By Sujit Sivasundaram -
European early modern empires in South Asia are sometimes described as water-borne parasites: they command the sea, but only take up small stretches of territory and factories along the coasts. In such a picture, the British win out against their European rivals at sea, and then start forming alliances with South Asian states; they work closely with land-based Indian financiers and merchants and protect the rights of landowners. It is from this ground of mutual interest that British conquest takes shape. By picking up the context of Sri Lanka – placed in the middle of the Indian Ocean and at the subcontinent’s extreme tip – my research aims to challenge this narrative. It takes issue with a series of opposites that are fundamental to the way we think about the British invasion of the subcontinent. Amongst these opposites are: the pre-colonial kingdom versus the colonial state, the indigenous versus the foreign, the maritime versus the landed, and the highland versus the coastal.
The origins of these dichotomies lie in the colonial period. In the interior highlands of the island stood the kingdom of Kandy, which only fell to the British in 1815. In the words of a mid-nineteenth century historian of Ceylon, the Kandyan kingdom was protected by a ‘species of natural circular fortification’, which allowed the Kandyans to defy European modes of warfare for three centuries. Writing in 1841, Lieutenant De Butts noted that the ‘physiognomy of mountaineers is influenced by the bold scenery amid which they reside, and which is supposed to impart somewhat of hardiesse to their manners and aspect.’ This physiognomic difference was said to map on to a divergence in character, evident in the ‘servility’ and ‘effeminate’ nature of the lowlanders, which contrasted with the elevated manliness of the highlanders. In a popular commentary, Robert Percival wrote of how Europeans who were brought into contact with the climate of Kandy fell ill with debilitating ‘hill or jungle fever.’ Added to this was the trope of the oriental despot, which was quickly attached to the last king of Kandy, Sri Vickrama Rajasimha, by the British. One tale that the British publicised was how the king allegedly slaughtered the family of a fleeing minister, Ahalepola, by ordering the heads of Ahalepola’s children to be put into a mortar and pounded with a pestle by their mother.
How should these notions of opposition – weighted with a colonial politics – be displaced at long last? In my new book “Islanded: Britain, Sri Lanka and the Bounds of an Indian Ocean Colony”, I argue that there was an evocative similarity between the kingdom of Kandy and the colonial state. Unlike any of the European powers who preceded them, the British could be seen to stand in the lineage of Buddhist kings because they took into captivity the last king of Kandy and into possession the Tooth Relic of the Buddha, as the sacred signifier of their right to rule. Another way in which extant traditions of rule and colonial ones were entangled was around the notion of the island as a unit of governance. The Kandyan kings believed that the island was a territory specially sanctified by the Buddha, who had appeared magically three times on the island after his enlightenment. There was a way of referring to the entire island—as Tri Simhala. When the British took over Kandy their convention announced: ‘The religion of Boodhoo, professed by the chiefs and inhabitants of these provinces is declared inviolable, and its rights, ministers, and places of worship are to be maintained and protected.’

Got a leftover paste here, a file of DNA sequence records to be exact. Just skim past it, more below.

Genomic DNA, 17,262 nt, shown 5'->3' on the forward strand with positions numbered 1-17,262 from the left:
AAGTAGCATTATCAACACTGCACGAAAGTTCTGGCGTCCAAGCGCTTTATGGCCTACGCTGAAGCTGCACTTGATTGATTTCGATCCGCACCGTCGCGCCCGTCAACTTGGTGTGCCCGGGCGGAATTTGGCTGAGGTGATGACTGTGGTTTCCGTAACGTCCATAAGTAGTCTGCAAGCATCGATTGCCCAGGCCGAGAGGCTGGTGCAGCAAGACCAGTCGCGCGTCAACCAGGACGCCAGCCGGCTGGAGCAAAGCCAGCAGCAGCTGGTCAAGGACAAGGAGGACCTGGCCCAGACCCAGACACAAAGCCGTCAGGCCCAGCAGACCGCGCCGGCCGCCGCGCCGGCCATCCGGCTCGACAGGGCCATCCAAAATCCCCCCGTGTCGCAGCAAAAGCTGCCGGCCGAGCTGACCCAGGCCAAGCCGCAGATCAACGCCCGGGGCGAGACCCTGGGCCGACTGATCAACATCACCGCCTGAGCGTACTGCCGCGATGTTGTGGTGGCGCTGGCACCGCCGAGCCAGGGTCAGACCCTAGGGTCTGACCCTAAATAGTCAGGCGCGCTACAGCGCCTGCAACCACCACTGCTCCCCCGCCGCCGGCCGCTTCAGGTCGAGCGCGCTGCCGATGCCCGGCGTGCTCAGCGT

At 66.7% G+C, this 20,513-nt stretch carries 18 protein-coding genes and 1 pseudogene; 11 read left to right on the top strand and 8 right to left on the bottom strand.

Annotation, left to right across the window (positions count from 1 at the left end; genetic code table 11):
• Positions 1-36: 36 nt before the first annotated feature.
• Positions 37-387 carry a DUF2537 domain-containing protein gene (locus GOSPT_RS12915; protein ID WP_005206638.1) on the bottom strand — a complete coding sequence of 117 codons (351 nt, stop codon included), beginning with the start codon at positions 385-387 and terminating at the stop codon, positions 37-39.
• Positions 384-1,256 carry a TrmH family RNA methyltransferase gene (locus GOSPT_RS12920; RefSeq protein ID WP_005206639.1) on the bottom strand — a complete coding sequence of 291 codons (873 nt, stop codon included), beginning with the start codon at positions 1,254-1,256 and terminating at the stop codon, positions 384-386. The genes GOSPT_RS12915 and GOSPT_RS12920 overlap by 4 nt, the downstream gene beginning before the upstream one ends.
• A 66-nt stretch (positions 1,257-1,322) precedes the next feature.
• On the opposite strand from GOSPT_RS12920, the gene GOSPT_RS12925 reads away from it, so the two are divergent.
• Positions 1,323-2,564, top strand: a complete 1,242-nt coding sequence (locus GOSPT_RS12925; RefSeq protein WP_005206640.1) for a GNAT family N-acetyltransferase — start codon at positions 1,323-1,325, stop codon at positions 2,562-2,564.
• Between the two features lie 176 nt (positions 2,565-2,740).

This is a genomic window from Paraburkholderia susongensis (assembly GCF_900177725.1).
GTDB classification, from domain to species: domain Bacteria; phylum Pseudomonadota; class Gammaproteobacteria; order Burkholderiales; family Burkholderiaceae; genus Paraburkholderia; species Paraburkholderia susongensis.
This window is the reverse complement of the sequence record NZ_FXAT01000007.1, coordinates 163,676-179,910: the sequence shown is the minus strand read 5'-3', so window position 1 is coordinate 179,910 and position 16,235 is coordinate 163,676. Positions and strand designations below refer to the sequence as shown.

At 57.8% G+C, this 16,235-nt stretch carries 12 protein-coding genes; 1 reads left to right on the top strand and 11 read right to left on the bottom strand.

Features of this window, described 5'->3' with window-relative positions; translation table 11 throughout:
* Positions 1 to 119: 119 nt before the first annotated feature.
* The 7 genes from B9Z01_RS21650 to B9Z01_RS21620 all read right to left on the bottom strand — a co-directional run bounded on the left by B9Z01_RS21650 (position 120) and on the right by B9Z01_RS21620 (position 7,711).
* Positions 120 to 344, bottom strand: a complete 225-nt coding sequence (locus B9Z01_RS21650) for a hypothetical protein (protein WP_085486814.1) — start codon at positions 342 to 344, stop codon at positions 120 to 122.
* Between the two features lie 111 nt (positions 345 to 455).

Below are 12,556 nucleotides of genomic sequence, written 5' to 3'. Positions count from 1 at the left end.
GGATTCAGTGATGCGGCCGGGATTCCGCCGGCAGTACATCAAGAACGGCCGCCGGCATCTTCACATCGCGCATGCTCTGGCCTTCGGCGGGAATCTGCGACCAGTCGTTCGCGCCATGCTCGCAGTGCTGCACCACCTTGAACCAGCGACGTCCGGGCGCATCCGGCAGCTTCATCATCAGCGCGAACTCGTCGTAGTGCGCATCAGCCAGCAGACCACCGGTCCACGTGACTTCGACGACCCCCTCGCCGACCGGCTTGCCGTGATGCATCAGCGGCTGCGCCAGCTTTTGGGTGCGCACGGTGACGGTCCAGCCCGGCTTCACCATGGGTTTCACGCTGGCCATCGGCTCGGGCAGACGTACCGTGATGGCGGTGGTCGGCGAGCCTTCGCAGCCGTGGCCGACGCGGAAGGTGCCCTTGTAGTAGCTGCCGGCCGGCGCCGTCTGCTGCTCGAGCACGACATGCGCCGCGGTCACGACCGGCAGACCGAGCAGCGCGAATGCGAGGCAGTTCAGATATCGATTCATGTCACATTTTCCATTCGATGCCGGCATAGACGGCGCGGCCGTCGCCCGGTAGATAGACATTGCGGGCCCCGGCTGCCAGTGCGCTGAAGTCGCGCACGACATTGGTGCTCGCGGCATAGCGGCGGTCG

Yet this is not an argument for simple continuities: for the indigenous and the foreign were mutating in definitional terms as the British took over. The British recycled and redefined the laws, religious customs, languages and ethnic affiliations of the island. Unlike India, Ceylon was a Crown colony, and initially, a garrison state under military Governors. This is important, because the rivalry between the Company in India and Crown in Ceylon meant that in governmental terms, the island was cast off from the mainland by the 1830s. It became a separable island colony, and there was a concerted attempt to dredge a channel between the island and the mainland to prevent Company vessels from needing to go around the island in travelling between Bombay and Calcutta.
The apparatus through which Ceylon was unified under a centralised regime of what was expressly declared as ‘colonialism’ amongst Indian observers, set in sway a discursive and intellectual way of thinking and writing of this space as a romanticised and sexualised island, a lost Eden, and a place which was very different to the barren and Hindu mainland. The island’s Buddhism was seen to hold a key to the mainland’s past, but this religious system was seen to have lessened the force of some of the norms of society in India, such as caste or gender oppression.
What emerges to view then is the dynamism of the advent of colonialism – not as a movement from the timeless to the newly rigid, nor as a story of borrowed inheritances or radical ruptures – but as a process with a great deal of energy. Colonialism’s long-term consequences come out of its ability to both accommodate itself to and shape the difference between localities whilst connecting the uneven past to the newly present.
Dr Sujit Sivasundaram is a lecturer in World and Imperial History Since 1500 at the University of Cambridge. He recently won the Philip Leverhulme Prize for History, awarded to academics for contributions to research. He was previously a lecturer at LSE’s Department of International History. This article is first appeared in Blog India at LSE